As you probably know by now, the liver has the power to regenerate itself. Check out the latest tips and tricks in order to be able to help this super-organ.
Regenerating the liver
The human liver is an exceptional organ that can regenerate itself, similar to a phoenix rising from the ashes. It is the largest internal organ in our body and possesses an outstanding ability for self-repair.
Even after removing up to 90 percent, it can regrow to its full size and function normally. Moreover, partial livers transplanted into the body can grow to completion within a few weeks.
According to a recent German study, the liver is always less than three years old on average, regardless of a person’s age. The organ’s ability to renew liver cells remains unaffected by aging, making it perpetually youthful.
With proper health, even older individuals can have young livers.
These regenerative abilities are crucial for the liver’s numerous vital roles, including bile production, synthesis of plasma proteins and cholesterol, regulation of blood glucose, processing of hemoglobin, detoxification of blood, regulation of clotting, and removal of bacteria from the bloodstream.
Regeneration capability of the liver
According to Dr. Brian Kessler, a specialist in sports medicine, pain management, and rehabilitative medicine, the liver’s unique cellular structure and division into lobes contribute to its regenerative abilities.
The liver is made up of four lobes – left, right, caudate, and quadrate – each of which can regrow independently.
However, if one or more lobes are removed, they will not grow back. Instead, the remaining lobes compensate by undergoing hyperplasia, proliferating and expanding until the liver regains its original mass, and taking over the functions of the removed lobes. Although the liver’s overall shape may be permanently altered, its function is fully restored after regeneration.
Liver cells divide for repopulation
The liver’s ability to regenerate is due in part to its unique structure. The liver is made up of tiny structures called lobules, which are composed of hepatocytes (liver cells) arranged in a hexagonal pattern around a central vein.
Each lobule has three distinct zones with specific functions.
Hepatocytes in zones 1 and 3 produce metabolic enzymes that are essential for the liver’s survival and maintaining a stable internal environment. In a recent study conducted in 2021, researchers discovered a signaling pathway that activates zone 2 cells to regenerate damaged tissue in other zones.
This compartmentalization allows the liver to efficiently target damaged areas for renewal. Even though all hepatocytes are the same type, their function can be altered based on their location within the lobule.
Stimulating cells growth
According to Dr. Kessler, the liver’s ability to recover from injury is reliant on specific growth factors. Among these crucial factors is the hepatocyte growth factor (HGF) and its receptor Met, which serve as essential components in stimulating cell proliferation, migration, and the creation of new blood vessels in not only the liver but other organs as well. This pathway is instrumental in promoting tissue development, regeneration, and the minimization of scarring.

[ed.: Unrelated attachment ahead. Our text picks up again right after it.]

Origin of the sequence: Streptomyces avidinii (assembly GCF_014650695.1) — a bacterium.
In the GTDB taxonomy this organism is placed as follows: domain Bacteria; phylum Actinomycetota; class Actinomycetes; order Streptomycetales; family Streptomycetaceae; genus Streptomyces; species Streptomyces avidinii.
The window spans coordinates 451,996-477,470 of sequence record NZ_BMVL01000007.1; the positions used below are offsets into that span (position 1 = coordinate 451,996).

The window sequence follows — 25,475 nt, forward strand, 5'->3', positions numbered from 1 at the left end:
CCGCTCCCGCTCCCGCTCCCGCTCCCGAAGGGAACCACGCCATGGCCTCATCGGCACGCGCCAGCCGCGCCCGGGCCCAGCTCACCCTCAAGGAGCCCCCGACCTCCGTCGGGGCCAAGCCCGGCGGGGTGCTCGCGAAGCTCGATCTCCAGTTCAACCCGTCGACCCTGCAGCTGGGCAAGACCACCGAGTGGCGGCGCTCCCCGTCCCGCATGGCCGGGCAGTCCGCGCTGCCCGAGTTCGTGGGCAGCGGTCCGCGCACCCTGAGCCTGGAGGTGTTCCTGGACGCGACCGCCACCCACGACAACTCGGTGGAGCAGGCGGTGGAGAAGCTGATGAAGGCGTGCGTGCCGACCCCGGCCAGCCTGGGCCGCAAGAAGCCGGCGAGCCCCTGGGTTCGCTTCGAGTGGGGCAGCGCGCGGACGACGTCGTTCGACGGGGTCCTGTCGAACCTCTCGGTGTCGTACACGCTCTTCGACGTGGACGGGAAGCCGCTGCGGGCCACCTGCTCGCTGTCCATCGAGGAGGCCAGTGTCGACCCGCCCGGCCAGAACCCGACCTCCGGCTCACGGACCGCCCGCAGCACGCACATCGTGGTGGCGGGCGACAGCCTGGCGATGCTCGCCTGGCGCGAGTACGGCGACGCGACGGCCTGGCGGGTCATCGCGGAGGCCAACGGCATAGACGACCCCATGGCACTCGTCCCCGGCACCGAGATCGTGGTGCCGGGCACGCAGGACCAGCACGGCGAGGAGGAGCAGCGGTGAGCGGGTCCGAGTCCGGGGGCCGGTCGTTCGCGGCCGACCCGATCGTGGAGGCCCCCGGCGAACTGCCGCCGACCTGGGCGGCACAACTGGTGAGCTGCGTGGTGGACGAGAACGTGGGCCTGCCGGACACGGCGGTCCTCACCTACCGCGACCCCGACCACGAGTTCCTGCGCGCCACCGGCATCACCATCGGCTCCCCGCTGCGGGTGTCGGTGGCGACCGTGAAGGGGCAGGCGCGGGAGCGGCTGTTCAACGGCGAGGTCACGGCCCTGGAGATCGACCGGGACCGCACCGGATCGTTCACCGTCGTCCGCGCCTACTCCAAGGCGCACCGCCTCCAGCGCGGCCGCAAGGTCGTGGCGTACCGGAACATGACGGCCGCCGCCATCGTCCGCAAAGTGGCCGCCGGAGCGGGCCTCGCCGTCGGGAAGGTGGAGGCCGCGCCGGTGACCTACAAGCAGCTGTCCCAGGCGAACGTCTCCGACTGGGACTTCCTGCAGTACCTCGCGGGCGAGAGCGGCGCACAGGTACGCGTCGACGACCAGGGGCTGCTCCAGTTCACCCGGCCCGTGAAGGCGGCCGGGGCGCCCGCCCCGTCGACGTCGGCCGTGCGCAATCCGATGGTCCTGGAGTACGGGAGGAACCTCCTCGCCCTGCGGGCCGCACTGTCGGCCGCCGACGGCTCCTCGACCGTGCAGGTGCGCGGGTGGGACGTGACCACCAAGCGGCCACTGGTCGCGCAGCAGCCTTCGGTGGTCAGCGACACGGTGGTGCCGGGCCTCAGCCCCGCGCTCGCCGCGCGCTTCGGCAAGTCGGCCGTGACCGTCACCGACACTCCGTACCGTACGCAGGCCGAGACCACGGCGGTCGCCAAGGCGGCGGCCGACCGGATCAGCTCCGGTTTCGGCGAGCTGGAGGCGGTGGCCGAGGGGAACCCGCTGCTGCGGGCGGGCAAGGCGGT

Supporting systems of the liver
The liver boasts an impressive restorative capacity, but it relies on an intricate network of support systems to achieve this feat. A key player in this process is the liver’s vast blood vessel network, which requires the formation of new vessels.
Growth factors, found within platelets that congregate in the liver after injury, facilitate this process. Fibrinogen, a protein that aids in blood clotting, signals platelets to gather, and its levels may serve as a predictor of regeneration success.
Additionally, the liver’s immune cells, including natural killer T cells, natural killer cells, and regulatory T cells, work to reduce inflammation and aid in tissue healing.
More than that, the extracellular matrix (ECM), a dynamic scaffolding around liver cells, undergoes constant remodeling, especially during injury repair.
The ECM structurally supports liver cells and is composed of water, proteins, and proteoglycans.
Partial liver resection
In certain medical situations such as tumor treatment, cancer therapy, or transplantation, doctors may perform a partial hepatectomy to remove a portion of the liver. The goal is for the remaining liver cells to regenerate and increase in size through cellular growth and enlargement.
In a living-donor transplant, a person with a diseased liver can receive a portion of a healthy liver from a donor. Following the procedure, both the donor and recipient’s livers can regenerate to their original size in just a matter of weeks.
Cell activation for tissue repair
When the liver is exposed to toxins, viruses, or immune attacks, it can become injured.
This triggers inflammation and activates immune cells to release cytokines and growth factors, which start the process of regeneration. In the area of the injury, liver cells called hepatocytes quickly divide to replace lost cells.
Additionally, the liver produces small epithelial cells that can differentiate and regenerate damaged tissue. In cases where there is severe damage and hepatocytes are not enough, hepatic progenitor cells are activated and differentiate to repair the liver.
You should check out even more info about the issue in order to learn more about the extraordinary capabilities of the liver.